Molecular Membrane Biology
This conference focuses on protein translocation across membranes, membrane traffic between compartments, organelle biogenesis and dynamics, and membrane structure. The model systems for studying protein translocation include the endoplasmic reticulum, mitochondria, and peroxisomes, with emphasis on the nature of organellar sorting signals and on the translocation machines that decode these signals and allow passage of polypeptides into and across membranes. Presentations on membrane traffic, organelle biogenesis, and organelle dynamics focus primarily on the biosynthetic pathway, including the endoplasmic reticulum and Golgi apparatus. Membrane structure is explored from the perspective of membrane subdomains, protein-lipid interactions, and membrane fusion. Additional topics include bacterial translocation, endocytic traffic, and structure-function analysis of membrane transporters, although these subjects are covered more comprehensively in other Gordon Conferences. Finally, there is interest in pathogen-membrane interactions, diseases involving membrane proteins and membrane traffic, and biotechnology applications of molecular membrane biology.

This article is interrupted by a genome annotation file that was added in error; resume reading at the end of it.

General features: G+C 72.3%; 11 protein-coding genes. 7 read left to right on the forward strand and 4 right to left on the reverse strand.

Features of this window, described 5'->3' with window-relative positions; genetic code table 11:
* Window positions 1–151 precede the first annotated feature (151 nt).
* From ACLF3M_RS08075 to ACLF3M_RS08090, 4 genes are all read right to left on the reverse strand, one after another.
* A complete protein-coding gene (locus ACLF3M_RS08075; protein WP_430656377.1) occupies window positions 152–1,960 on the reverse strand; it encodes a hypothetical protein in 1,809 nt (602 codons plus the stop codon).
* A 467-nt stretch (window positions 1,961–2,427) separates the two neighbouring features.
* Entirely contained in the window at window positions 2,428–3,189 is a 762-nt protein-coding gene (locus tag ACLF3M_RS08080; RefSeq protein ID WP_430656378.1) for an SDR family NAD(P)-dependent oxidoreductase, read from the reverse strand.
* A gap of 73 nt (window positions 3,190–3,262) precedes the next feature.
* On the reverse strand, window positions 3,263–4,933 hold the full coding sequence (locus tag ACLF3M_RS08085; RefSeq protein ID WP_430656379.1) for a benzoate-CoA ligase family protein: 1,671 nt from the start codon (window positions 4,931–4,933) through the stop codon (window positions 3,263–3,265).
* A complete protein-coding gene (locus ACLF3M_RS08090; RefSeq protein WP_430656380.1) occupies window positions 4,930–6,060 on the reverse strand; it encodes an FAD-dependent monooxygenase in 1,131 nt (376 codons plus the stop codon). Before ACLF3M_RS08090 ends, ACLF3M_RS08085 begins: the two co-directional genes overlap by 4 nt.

What is a GRC? Gordon Research Conferences (GRC) are 5-day meetings that bring scientists together from around the world to present and discuss unpublished research with other leaders in their field.
This Gordon Research Conference (GRC) series is related to the "Molecular Membrane Biology" Gordon Research Seminar (GRS)
series. Although a related GRS will typically be scheduled in conjunction with its parent GRC each time it meets, that may not always be the case. Refer to the individual meetings in the Meeting History
section below for more details. For more information about the associated Gordon Research Seminar (GRS) series, click here
.What is a GRS? Gordon Research Seminars (GRS) are 2-day meetings that bring graduate students and post-docs together to discuss their cutting edge research among peers and mentors. Each GRS immediately precedes an associated Gordon Research Conference (GRC), and topics addressed at the GRS relate closely to the GRC.